There are many reasons why people may want to develop their own film: for some, it allows them to fully appreciate their art, for some, it puts them fully in control of their workflow, and for others, like me, it's pretty much a cost saving measure — if you don't count the cost of my time. Regardless of the reasons for doing this yourself, the labour of the entire process can sometimes be very rewarding, especially, when you take your freshly developed rolls out of the tank (or whatever you use) for the first time. Your experience becomes even more amplified, when some significant time has passed between when you shot the rolls, and when you're developing them. You're hit with shots that surprise you, and you wonder: did I really take those? And when you finally scan, or make prints, a true sense of finality hits you, and your confidence and self worth increases. Of course mistakes are made, and when they happen, we just accept them for their quirks and consider them happy accidents.
I've been developing my own film ever since I started shooting analog cameras. And although I consider myself to be a very curious person, it seemed, as far as film development went, I had not really taken any time to properly find out — not to even talk about understanding — how the entire film development process works. To get started, all I did was to purchase a kit, follow the instructions, and when I was successful with a few attempts, I deviced a workflow that sort of made things a little easier. This, however, changed a few days ago when I pulled a roll of film out of my development tank, just to find an empty, eerie looking plastic strip. I was somehow in shock. What happened? My first action was to blame myself: did I not spool the camera properly? I started feeling really bad because, I had made similar spooling mistakes a couple times earlier, and lately I am extremely careful to prevent it from happening again. While blaming myself, though, I noticed something very weird about the film; it just didn't look right. Normally when film is developed, there should be some markings on the side identifying the film, and in some cases the frame numbers. This particular roll was however completely blank.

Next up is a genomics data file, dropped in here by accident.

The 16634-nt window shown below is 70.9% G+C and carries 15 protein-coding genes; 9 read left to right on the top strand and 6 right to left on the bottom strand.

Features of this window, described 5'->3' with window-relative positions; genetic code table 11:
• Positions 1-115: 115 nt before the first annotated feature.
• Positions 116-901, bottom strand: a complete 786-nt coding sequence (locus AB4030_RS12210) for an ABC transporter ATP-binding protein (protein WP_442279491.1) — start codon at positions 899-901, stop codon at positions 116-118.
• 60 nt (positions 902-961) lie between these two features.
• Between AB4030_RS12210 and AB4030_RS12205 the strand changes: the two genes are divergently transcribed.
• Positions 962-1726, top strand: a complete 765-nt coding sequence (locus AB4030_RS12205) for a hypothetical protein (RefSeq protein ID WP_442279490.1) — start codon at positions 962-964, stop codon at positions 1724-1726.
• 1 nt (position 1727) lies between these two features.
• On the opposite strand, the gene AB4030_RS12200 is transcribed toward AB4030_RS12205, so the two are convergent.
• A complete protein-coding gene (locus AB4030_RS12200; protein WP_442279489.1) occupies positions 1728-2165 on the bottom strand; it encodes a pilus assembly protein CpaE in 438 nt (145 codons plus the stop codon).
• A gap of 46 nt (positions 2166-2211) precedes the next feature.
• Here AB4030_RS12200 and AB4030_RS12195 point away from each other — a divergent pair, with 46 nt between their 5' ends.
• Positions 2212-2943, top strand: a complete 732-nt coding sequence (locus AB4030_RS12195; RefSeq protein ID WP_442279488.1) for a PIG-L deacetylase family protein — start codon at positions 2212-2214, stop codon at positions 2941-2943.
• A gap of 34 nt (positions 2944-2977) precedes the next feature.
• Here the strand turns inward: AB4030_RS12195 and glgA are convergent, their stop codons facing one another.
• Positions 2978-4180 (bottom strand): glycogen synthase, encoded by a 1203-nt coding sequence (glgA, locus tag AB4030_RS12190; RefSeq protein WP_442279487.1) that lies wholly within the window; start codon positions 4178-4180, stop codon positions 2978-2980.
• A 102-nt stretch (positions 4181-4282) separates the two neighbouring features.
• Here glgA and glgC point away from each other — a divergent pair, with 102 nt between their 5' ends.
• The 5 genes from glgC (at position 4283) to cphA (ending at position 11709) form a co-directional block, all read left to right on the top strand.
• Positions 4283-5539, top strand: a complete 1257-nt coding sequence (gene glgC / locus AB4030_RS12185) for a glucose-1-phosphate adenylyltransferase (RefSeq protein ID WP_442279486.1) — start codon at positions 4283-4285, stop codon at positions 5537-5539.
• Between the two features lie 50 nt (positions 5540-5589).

Totally confused by my observation, I started going through a list of things I felt could have gone wrong. I asked myself a lot of questions. Was the film expired? Did I use the right chemicals? This bugged me so much I was literally pulling out my hair. Then, I decided to systematically walk through all my requirements and steps. This is when I realized the chemicals I was using were quite old. I clearly remembered mixing them, using them for a few rolls, and leaving them to stand unused for almost twelve weeks. I made a few google searches, and I started reading about the film development process. I learned a lot. I learned there were different film development processes for different kinds of film. I learned that the process I had been using all along was the C-41 process, and to be finding that out only after a mistake should really tell you how I approached the task of developing film at home.
So, as I found out, what really happened to my film was that the developer had gone bad from standing unused for all those weeks. And so, when I put the film through it, it didn't react with the exposed parts of the film, which meant the blix just washed everything off the film roll — even the information the manufacturer put on the edges. If you find yourself confused about this explanation, I'd implore you to read on the C-41 development process, the process used for colour negatives. The film shooters collective blog has a very good article on it. Anyway, I thought I should share this for anyone who may run into this somday. Happy developing!